SANTA ANA, Calif. — The state will attempt to settle a dispute in a California county where the sheriff’s department and fire authority are battling over which agency should conduct air rescues.
Orange County supervisors voted Tuesday to refer the problem to the state after Fire Authority Chief Patrick McIntosh told the board his pilots would continue responding to rescue calls in remote regions.
McIntosh said he would ignore Sheriff Sandra Hutchens’ recent decision to unilaterally take over helicopter operations in those areas.
The sheriff’s department and the fire authority each has insisted it is better qualified than the other to make air rescues. Sheriff’s helicopters tend to arrive first to scenes, while fire helicopters tend to get people to hospitals faster, according to the Orange County Register .
It says pilots from the sheriff’s department and the fire authority have regularly clashed — with helicopter teams from both agencies racing to rescue scenes, at times arguing over radio and face-to-face after flying in the same airspace.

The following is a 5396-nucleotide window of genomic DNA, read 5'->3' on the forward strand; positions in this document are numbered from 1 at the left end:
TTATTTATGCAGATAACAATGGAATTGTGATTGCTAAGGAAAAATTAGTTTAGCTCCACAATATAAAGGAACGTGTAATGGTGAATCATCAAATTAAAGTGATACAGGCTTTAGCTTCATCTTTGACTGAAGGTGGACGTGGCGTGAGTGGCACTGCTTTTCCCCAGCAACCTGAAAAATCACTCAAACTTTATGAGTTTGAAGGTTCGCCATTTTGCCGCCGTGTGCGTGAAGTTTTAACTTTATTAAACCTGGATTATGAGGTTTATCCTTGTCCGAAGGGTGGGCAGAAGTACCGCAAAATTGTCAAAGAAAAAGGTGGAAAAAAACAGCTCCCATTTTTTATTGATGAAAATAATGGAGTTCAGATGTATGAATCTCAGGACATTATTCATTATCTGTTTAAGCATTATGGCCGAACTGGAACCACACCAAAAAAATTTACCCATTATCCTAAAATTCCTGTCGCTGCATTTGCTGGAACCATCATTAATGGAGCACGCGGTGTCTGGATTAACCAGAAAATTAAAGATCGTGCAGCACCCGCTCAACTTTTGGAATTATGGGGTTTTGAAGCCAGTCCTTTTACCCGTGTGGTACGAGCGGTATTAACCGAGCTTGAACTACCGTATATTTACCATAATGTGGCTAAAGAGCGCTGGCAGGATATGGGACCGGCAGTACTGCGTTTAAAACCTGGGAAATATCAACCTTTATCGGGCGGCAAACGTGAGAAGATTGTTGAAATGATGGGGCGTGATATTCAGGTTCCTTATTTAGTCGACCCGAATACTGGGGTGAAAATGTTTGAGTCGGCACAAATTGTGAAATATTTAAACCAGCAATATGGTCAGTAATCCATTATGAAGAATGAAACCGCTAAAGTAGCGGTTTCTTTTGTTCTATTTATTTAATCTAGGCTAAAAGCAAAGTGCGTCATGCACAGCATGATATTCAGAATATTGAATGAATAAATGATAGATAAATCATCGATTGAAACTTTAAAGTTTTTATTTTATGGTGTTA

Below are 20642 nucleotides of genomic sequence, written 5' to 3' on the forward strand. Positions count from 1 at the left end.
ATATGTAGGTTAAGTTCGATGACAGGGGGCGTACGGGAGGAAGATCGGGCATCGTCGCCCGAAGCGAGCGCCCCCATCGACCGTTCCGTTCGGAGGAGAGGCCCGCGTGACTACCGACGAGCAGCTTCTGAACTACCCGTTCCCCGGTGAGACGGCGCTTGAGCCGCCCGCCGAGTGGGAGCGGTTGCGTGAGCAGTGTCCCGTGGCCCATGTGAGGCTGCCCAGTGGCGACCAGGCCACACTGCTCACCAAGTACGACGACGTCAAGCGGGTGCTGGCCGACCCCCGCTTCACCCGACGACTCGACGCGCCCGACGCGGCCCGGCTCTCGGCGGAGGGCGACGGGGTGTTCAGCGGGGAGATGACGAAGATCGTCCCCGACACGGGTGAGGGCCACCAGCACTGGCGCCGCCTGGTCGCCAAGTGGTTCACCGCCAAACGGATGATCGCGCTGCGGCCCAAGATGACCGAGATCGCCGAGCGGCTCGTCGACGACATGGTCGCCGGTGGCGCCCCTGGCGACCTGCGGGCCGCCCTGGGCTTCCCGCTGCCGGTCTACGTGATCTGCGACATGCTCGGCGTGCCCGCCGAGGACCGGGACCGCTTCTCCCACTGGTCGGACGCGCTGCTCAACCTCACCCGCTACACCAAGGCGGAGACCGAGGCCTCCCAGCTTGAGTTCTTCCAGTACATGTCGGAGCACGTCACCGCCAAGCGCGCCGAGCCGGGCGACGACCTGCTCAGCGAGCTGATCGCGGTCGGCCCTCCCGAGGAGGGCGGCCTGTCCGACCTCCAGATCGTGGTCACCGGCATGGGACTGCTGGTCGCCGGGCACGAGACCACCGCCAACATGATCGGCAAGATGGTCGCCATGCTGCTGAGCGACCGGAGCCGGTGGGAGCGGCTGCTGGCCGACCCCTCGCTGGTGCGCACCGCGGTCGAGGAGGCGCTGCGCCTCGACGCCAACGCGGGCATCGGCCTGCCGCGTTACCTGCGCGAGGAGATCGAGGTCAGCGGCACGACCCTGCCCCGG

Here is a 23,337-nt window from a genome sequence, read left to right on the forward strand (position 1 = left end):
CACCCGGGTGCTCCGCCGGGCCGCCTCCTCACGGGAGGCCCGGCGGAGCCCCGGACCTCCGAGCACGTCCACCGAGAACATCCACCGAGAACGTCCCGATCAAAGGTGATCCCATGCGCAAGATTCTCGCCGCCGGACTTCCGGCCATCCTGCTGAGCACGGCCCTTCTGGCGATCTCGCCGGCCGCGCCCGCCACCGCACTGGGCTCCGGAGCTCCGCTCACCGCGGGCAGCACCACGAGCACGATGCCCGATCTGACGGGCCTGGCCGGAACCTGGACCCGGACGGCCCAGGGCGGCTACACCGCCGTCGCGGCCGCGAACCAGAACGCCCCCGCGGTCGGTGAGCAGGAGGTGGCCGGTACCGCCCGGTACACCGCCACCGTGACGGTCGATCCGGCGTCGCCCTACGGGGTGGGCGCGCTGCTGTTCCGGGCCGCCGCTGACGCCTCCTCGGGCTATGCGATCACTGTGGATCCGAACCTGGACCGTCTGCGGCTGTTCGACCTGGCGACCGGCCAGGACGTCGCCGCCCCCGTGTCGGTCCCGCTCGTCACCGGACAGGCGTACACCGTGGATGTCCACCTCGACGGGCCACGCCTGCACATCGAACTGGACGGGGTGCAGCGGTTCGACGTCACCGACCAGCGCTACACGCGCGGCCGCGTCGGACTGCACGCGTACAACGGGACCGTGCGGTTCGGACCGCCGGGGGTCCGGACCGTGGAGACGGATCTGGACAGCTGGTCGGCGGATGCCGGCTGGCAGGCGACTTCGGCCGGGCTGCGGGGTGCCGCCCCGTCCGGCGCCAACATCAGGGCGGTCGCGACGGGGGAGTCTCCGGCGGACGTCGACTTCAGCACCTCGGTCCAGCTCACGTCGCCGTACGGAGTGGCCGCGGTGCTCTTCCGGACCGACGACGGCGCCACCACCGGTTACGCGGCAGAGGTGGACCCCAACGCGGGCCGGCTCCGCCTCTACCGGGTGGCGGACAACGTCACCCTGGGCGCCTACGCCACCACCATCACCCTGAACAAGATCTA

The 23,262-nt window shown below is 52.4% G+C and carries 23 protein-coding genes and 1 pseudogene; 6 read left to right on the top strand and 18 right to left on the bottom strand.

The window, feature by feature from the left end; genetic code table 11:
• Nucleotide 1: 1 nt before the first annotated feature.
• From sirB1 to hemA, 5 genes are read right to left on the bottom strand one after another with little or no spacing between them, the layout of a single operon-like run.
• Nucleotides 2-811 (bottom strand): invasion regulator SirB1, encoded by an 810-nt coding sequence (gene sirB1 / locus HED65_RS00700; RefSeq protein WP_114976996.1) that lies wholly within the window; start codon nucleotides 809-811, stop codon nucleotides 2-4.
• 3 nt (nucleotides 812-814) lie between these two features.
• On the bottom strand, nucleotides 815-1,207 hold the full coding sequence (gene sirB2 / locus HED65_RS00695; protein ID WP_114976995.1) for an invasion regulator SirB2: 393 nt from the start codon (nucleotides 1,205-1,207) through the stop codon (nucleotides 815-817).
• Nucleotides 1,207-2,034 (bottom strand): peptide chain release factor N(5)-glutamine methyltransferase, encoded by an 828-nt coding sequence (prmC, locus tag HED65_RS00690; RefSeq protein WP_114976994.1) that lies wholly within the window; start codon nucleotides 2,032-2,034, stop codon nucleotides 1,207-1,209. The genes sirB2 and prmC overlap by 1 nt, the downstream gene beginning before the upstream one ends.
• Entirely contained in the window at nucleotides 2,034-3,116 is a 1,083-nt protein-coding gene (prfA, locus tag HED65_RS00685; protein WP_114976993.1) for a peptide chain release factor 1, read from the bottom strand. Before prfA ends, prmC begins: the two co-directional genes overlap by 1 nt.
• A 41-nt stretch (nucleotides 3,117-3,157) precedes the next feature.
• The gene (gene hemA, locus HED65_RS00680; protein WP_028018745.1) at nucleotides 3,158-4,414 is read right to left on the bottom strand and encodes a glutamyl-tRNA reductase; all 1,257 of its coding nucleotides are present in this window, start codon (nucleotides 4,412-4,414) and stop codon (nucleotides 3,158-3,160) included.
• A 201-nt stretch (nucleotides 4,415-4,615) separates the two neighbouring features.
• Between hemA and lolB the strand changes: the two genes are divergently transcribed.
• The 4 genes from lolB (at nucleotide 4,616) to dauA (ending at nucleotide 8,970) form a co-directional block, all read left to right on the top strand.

Supervisor Shawn Nelson said recent incidents in which fire and sheriff’s helicopters flew in close proximity to each other were “so far outside of the realm of acceptable (that) somebody needs their license taken now.” He described the incidents as an ongoing “game of airborne chicken.”
Hutchens’ announcement Jan. 16 formally ended a prior agreement that named Orange County Fire Authority as the county’s primary responder, the newspaper said.
The California Office of Emergency Services will take up the dispute.
County Counsel Leon Page said another short-term response could be to report close encounters between helicopters to the district attorney’s office, which he said could file charges against fire authority pilots for “interfering” with the sheriff’s department’s “peace officer in the performance of their duties.”
Supervisor Todd Spitzer urged McIntosh to abide by Hutchens’ “pronouncement under state law” and not send his helicopters to wilderness rescues. But McIntosh told supervisors that OCFA would continue its air-rescue operations based in part on the direction of its attorneys. He said the agency’s board will meet Thursday and discuss the matter further in closed session.
Information from: The Orange County Register, http://www.ocregister.com